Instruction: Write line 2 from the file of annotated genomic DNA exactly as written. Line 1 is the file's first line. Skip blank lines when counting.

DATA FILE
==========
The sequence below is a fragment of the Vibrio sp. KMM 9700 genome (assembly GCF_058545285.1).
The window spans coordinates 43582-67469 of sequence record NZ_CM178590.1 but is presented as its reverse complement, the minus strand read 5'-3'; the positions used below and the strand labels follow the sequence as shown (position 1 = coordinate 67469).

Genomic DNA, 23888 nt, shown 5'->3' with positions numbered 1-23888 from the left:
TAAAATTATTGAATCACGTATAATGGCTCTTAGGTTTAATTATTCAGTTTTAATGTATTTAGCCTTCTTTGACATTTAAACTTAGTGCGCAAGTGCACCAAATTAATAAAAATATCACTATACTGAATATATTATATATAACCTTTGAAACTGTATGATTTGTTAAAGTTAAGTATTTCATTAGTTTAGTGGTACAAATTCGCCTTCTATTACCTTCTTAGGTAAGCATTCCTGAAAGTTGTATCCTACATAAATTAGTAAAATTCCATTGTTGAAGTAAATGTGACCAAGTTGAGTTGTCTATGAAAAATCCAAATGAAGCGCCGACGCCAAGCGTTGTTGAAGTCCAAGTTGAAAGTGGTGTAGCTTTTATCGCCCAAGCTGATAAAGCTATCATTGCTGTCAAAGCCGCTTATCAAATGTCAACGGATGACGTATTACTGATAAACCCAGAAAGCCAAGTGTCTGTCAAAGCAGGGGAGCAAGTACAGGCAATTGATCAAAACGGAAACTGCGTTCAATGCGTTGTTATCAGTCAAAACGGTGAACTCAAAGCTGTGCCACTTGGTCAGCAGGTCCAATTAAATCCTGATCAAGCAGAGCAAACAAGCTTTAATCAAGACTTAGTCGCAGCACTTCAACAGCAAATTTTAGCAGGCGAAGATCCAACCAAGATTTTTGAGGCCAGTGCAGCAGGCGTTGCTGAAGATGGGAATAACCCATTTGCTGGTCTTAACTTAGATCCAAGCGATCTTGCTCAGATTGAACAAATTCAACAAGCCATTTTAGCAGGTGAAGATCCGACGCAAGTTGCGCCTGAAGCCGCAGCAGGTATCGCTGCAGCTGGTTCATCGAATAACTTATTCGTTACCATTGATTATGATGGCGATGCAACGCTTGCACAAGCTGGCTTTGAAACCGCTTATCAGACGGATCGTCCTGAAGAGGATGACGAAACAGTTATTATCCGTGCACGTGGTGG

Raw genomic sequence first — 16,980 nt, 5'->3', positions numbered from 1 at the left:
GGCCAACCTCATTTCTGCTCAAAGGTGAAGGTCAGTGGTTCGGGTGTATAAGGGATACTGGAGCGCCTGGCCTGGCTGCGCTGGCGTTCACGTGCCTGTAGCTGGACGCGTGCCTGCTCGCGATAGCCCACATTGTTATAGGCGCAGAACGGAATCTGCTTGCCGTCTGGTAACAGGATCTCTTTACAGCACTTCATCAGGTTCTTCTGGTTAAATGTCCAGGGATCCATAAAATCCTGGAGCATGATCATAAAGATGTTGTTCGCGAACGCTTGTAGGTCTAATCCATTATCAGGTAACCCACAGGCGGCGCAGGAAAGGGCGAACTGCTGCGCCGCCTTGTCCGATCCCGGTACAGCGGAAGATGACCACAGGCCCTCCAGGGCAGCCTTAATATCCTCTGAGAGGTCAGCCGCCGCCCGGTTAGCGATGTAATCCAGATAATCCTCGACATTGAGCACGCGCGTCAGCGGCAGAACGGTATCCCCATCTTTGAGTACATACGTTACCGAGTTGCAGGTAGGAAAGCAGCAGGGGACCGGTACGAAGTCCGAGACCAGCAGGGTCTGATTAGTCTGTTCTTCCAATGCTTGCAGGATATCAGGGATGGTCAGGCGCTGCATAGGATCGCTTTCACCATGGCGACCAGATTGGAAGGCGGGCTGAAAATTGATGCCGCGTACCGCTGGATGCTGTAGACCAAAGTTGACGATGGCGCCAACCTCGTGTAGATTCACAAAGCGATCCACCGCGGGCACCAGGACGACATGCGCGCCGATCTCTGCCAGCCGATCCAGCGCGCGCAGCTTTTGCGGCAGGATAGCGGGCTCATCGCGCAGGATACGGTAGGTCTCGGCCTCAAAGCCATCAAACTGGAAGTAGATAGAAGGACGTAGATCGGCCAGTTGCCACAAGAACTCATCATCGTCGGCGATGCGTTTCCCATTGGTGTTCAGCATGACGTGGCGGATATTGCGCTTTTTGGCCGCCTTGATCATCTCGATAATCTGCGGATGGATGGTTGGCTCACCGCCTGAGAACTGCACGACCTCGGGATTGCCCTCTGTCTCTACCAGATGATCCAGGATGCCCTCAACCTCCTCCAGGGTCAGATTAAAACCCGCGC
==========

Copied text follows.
The window spans coordinates 43582-67469 of sequence record NZ_CM178590.1 but is presented as its reverse complement, the minus strand read 5'-3'; the positions used below and the strand labels follow the sequence as shown (position 1 = coordinate 67469).